2. Despite his enormous popularity in fan circles, I've never been a fan of JRJR's artwork, which to my eye embodies many of the sketchy excesses of the style pioneered by the Image Comics gang in the '90s;
  3. Marvel has had a track record of treating the Panther rather shabbily when he's had his own book, beginning with the classic Jungle Action series of the early '70s penned by Don McGregor, and continuing through the more recent Black Panther book scripted by Christopher Priest, with artwork by the team of Sal Velluto and Bob Almond. None of the Panther's previous series have been well supported by the higher-ups at Marvel, and I hated the thought of them using the Panther for a cheap stunt like a continuity-busting reboot by a comics outsider and a dreadful fan-fave artist.
Thus far, I've been pleasantly surprised. Hudlin has done a creditable job writing the new Panther book — though I sometimes find his dialogue appalling — and Romita Jr. has contributed some decent, nicely controlled art — though the visuals still fall immeasurably short of the gorgeous Velluto/Almond creations of the prior series. Overall, the new book shows great respect for the title character — despite the fact that Hudlin has tinkered with the Panther's history in some ways that don't make me happy — and is a welcome addition to my comics bag once a month.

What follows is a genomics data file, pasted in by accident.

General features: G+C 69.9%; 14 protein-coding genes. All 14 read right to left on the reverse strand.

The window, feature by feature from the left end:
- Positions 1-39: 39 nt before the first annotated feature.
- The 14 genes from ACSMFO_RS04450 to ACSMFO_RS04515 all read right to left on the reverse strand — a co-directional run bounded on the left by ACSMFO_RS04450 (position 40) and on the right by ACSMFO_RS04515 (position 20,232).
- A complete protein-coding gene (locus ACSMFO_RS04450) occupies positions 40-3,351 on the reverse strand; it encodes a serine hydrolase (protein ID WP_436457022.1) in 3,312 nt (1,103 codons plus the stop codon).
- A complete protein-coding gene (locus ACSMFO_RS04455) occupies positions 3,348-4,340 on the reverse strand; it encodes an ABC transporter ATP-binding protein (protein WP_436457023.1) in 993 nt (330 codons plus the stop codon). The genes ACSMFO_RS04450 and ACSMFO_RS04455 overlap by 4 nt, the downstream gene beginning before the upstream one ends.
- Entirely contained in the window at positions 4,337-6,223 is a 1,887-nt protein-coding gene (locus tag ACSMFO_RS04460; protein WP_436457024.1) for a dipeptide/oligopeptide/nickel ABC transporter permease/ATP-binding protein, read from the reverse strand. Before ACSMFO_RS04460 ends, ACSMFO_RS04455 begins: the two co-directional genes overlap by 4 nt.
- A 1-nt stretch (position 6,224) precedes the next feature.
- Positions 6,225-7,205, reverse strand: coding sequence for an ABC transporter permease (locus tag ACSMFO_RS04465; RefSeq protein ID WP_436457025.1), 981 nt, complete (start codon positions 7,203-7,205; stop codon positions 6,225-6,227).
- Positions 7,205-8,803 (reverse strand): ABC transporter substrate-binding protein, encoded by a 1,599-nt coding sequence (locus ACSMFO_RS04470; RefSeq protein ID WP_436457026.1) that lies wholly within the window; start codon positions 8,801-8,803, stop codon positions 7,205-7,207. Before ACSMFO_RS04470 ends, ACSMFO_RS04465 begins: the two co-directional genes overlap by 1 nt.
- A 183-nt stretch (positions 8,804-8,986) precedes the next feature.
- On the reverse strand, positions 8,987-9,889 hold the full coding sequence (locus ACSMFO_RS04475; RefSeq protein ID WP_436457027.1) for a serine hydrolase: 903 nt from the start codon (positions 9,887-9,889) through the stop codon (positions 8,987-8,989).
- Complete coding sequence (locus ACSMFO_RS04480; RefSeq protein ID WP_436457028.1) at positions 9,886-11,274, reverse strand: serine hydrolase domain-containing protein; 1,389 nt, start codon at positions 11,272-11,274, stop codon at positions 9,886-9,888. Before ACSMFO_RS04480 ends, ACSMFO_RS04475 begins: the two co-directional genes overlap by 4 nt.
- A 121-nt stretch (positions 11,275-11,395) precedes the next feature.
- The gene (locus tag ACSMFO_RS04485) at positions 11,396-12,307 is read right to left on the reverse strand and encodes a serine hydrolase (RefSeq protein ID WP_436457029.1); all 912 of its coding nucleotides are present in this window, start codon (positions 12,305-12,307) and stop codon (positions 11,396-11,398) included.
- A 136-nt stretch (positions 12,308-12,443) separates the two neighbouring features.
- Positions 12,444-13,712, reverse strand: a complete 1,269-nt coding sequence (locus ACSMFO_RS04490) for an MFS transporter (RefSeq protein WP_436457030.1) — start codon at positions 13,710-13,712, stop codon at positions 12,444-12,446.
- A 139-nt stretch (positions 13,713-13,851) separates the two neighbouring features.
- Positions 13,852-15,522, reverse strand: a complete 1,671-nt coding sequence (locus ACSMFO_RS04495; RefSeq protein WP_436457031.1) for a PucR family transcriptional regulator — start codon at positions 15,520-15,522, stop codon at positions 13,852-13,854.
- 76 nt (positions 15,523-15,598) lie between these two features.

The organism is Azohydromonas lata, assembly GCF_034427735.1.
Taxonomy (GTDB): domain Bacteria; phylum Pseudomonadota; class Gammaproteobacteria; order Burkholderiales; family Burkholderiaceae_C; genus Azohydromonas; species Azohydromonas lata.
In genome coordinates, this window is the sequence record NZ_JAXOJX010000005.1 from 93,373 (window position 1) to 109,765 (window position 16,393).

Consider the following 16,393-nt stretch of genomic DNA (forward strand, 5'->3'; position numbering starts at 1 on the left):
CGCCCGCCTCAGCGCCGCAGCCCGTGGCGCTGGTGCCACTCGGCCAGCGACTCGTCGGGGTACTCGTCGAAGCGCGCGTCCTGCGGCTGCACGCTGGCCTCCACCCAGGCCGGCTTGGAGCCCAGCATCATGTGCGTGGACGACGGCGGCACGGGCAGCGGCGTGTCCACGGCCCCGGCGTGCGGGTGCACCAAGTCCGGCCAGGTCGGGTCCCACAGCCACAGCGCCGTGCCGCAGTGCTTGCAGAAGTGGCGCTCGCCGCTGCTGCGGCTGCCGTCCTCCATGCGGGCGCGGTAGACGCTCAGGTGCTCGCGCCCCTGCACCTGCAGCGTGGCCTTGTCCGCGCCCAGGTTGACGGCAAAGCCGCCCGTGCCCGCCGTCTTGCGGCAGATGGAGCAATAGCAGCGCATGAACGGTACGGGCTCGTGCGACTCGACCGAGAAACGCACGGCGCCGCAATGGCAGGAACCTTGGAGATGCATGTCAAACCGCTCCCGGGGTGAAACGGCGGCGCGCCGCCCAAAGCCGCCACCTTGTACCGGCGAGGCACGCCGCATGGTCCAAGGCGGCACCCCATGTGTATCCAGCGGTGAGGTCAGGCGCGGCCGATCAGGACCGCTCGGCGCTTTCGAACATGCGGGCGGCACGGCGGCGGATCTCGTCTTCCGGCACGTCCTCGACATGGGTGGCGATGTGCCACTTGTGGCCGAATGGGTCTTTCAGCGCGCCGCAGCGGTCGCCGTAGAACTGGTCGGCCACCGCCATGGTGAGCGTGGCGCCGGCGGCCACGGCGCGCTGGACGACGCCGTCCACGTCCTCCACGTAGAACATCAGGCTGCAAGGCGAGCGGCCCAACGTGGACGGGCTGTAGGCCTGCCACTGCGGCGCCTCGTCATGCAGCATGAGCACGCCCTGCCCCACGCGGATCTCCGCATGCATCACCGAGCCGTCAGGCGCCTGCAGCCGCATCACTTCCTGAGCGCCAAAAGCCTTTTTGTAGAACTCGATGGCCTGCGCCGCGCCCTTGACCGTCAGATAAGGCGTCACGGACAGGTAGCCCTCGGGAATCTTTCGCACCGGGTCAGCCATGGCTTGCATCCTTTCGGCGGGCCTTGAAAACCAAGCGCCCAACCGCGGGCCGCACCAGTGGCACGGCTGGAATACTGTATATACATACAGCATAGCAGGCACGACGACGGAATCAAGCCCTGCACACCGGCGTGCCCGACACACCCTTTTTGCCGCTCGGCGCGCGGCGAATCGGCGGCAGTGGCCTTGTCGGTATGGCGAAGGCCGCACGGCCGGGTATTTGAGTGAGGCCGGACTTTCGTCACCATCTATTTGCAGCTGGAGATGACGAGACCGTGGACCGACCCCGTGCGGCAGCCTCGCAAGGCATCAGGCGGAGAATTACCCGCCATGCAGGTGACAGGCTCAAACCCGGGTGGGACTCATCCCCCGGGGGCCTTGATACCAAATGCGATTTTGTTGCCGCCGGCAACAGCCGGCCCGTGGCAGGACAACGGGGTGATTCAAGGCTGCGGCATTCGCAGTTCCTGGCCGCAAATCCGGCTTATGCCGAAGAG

All that said, I was surprised to realize this morning that neither of my two recent Panther commissions had yet found a home on Comic Art Friday. So let's rectify this injustice, shall we? First, a spectacular portrait of the King of Wakanda standing majestically in front of his palace, as illustrated by the incomparable Geof Isherwood.